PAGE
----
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Venezuelans Mull Chavez' Travels

Venezuelan President Hugo Chavez continues to accuse the United States of plotting to invade his country, as he engages in a whirlwind trip to Russia, Belarus and Iran. VOA's Michael Bowman reports from Caracas that many Venezuelans view the trip as an opportunity for Mr. Chavez to buy more foreign armaments, but not all are convinced the military buildup is money well spent.

Speaking in Moscow Thursday, President Chavez denied that the purpose of his trip is to purchase Russian weaponry, but he said his country must defend itself nonetheless.

He said, "We don't want war, but we also think the American empire will want to attack Venezuela, besides its everyday aggression. If there is an attack, like the ones over the past 100 years throughout the whole world, in Cuba, in Latin America in the Caribbean, in South America - we are ready to die in order to defend [the] sacred sovereignty of Venezuela."

The Bush administration dismisses Mr. Chavez' claims, saying it has no plans to invade Venezuela.

Venezuela has already purchased billions of dollars worth of Russian rifles, helicopters and military planes. Reports from Moscow quote Kremlin officials as saying Venezuela has also shown interest in Russian submarines and air defense systems.

Before becoming president, Mr. Chavez was a paratrooper who led an unsuccessful coup attempt in 1992. In analyzing his actions as president, one must not lose sight of his military background, says Venezuelan professor and foreign affairs specialist, Ana Julia Jatar.

"President Chavez is a military man," said Ana Julia Jatar. "He views politics as a war. With this trip, he is sending a message of war, saying, 'I am making preparations in case the United States wants to invade my country.'"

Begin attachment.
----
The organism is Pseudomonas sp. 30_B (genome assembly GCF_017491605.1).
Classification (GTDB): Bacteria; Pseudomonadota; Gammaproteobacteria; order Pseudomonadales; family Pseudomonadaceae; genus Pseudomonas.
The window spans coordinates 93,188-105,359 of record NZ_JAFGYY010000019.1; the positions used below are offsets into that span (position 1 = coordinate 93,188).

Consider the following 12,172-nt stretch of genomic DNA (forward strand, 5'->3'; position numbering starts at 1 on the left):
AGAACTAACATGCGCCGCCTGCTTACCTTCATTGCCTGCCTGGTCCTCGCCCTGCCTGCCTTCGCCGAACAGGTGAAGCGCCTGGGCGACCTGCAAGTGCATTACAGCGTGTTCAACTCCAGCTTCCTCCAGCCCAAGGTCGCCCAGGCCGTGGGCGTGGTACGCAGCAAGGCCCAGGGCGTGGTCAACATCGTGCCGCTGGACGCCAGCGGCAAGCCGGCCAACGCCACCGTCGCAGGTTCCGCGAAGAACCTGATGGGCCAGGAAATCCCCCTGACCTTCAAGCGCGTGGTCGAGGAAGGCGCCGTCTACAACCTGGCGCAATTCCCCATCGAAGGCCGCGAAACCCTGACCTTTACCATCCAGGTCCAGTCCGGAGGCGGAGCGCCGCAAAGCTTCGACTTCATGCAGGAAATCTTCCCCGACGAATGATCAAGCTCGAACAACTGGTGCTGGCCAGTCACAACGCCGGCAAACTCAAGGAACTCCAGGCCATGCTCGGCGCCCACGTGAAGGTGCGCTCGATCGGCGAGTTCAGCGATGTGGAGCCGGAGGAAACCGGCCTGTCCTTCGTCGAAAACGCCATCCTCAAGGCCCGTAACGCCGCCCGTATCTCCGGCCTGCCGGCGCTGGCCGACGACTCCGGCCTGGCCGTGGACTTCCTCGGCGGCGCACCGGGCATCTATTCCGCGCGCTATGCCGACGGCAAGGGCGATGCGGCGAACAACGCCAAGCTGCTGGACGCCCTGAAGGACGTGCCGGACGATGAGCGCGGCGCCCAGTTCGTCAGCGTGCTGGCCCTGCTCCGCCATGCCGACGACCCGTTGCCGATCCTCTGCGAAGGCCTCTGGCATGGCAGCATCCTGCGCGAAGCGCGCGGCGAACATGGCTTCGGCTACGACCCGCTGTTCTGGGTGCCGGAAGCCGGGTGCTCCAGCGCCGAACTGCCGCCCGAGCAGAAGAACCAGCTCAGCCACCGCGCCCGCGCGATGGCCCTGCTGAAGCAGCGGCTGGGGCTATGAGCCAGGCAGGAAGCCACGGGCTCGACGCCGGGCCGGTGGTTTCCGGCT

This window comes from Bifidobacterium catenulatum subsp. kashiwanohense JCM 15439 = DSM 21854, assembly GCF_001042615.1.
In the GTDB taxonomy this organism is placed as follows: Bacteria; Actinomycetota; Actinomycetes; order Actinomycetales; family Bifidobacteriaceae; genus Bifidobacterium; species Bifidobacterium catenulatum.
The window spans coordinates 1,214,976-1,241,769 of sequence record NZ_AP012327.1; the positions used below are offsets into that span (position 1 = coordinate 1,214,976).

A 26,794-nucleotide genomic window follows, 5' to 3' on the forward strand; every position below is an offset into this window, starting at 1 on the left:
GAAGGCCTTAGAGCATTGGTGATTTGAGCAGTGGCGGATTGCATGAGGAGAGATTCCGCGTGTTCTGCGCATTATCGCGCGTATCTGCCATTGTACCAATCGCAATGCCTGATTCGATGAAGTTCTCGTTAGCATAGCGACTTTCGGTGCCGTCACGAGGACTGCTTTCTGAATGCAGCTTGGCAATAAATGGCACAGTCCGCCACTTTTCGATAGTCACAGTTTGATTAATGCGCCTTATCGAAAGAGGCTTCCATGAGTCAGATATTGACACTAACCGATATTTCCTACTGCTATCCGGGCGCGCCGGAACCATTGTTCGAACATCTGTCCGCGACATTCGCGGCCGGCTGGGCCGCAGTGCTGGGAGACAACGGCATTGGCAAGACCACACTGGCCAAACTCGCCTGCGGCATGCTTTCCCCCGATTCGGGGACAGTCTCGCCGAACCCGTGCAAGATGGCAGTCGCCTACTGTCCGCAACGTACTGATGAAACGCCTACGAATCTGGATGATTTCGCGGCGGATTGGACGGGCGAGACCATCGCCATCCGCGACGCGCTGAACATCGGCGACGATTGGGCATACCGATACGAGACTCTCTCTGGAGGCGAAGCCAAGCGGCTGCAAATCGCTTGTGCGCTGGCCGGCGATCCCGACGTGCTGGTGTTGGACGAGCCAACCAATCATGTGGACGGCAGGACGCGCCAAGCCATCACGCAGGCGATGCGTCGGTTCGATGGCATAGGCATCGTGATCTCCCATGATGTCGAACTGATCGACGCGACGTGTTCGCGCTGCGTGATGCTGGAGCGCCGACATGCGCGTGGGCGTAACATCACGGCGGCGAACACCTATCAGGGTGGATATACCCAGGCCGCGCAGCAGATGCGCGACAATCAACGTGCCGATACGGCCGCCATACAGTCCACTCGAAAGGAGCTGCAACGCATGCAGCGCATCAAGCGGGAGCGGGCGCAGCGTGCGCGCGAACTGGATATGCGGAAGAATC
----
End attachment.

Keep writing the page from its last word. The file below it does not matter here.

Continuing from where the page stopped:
In Iran, Mr. Chavez will meet with President Mahmoud Ahmadinejad, who has referred to the Venezuelan leader as his "brother." Mr. Ahmadinejad is also a fierce critic of the United States. Jatar says the visit to Tehran - Mr. Chavez's second - is unprecedented for a Latin American leader.

"It [the trip] has no economic or social benefit for Venezuela," she said. "It has but one benefit, which is to further President Chavez's vision of a multi-polar world in which he is the head of one of the poles."

On the streets of Caracas, some say it is only logical that Mr. Chavez keep the military strong. Andy Bermudez once served in Venezuela's navy.

"The armed forces must be complete with the arms it needs," he said. "Every country must maintain its armed forces in case of any eventuality, for any conflict that may come."

Luisa Rodriguez has a different point of view.

"I think, instead of buying arms, we should be doing more to help our own people," said Luisa Rodriguez. "There is terrible poverty in Venezuela. Some people have no clean drinking water, no electricity, and we should focus our efforts on those problems."

Massive oil revenues have given Venezuela's economy a boost by in recent years, but even President Chavez says more must be done to combat poverty.